1. Washi*

      Yes, agreed!!!

      Also… I have a suggestion of a person with an unusual job…Alison! Sorry if this is OT, I would LOVE to read more about what it takes to run AAM. Like how much time a week do you spend reading letters? Where did your first few letters, before anyone really knew about the blog, come from? How long does it usually take to answer them? How do you pick the letters? Have you thought about hiring anyone to moderate comments? (I’ve noticed sometimes you comment at 2am, though maybe that’s just your sleep schedule.) Do you see yourself doing this forever? Do you have a go-to group of people you talk over the letters with? Do people recognize you in the street? So many questions!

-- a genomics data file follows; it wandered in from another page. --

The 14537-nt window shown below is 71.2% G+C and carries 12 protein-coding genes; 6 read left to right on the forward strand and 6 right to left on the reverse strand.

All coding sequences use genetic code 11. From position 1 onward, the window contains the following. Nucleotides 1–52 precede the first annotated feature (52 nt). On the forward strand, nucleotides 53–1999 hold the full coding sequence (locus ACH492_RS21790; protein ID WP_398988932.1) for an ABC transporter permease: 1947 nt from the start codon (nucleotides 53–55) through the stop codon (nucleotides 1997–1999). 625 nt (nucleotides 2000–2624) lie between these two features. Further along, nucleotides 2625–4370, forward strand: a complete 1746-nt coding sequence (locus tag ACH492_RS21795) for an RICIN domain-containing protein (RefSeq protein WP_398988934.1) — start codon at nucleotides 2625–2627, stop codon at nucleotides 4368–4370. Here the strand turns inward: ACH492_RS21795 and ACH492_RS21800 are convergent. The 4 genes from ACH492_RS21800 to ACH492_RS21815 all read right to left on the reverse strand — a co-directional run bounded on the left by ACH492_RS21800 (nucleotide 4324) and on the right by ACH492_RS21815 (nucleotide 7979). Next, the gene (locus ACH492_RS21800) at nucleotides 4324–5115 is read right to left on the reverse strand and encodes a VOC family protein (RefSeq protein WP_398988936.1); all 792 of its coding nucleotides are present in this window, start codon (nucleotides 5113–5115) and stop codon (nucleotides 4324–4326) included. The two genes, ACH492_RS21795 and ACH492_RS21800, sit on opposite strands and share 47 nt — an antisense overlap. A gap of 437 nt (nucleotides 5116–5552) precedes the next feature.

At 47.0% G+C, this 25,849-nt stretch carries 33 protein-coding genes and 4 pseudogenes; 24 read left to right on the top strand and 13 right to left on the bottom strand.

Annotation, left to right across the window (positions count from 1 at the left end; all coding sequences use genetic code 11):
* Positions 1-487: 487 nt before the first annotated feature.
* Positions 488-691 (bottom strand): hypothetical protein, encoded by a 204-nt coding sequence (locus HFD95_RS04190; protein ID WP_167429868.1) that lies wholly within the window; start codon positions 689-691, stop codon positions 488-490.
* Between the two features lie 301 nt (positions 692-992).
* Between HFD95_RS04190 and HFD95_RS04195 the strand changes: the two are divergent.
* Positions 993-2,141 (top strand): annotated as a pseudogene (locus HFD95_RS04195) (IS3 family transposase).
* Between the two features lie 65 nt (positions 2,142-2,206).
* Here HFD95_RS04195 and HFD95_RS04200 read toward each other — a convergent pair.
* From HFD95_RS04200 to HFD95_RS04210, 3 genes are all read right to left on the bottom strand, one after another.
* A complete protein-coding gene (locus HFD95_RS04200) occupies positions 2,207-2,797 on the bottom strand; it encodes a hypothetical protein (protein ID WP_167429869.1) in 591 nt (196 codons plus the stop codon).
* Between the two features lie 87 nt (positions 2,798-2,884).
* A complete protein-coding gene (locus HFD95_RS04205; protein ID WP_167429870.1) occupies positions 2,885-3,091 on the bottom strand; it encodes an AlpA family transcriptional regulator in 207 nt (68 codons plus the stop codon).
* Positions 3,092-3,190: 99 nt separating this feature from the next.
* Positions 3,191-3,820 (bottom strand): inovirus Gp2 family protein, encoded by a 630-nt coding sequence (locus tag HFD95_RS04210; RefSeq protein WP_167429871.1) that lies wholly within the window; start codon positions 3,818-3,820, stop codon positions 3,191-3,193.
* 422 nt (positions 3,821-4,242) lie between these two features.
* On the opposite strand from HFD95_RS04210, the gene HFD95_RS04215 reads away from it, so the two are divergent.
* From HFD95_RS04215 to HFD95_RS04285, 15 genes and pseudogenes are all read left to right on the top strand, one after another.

1. Flinty*

        Ah yes to this!

        When you read your earlier letters, do you still like your advice and writing style, or do you find yourself wanting to answer differently? And has this job changed your worldview in anyway? (on employment or on people in general?)

      2. Trout 'Waver*

        A slight twist: interview another advice columnist on the business side of things and how they got the job.

        1. Countess Boochie Flagrante*

          Things I never knew I wanted: three-way mutual interview with AaM, Captain Awkward, and Dear Prudence

          1. Batshua*

            … I was reading really fast and missed the word “interview” and somehow transposed and mangled it into “mutual three-way”.

            … I’m mortified and it’s making me laugh. >.<

          2. Pollygrammer*

            An interview with Ask Amy that just has her to read some of her advice and then asks “really??”

          3. tangerineRose*

            I think having an interview where AAM and Carolyn Hax got to talk together would be cool. They are both thoughtful and very thorough in their answers.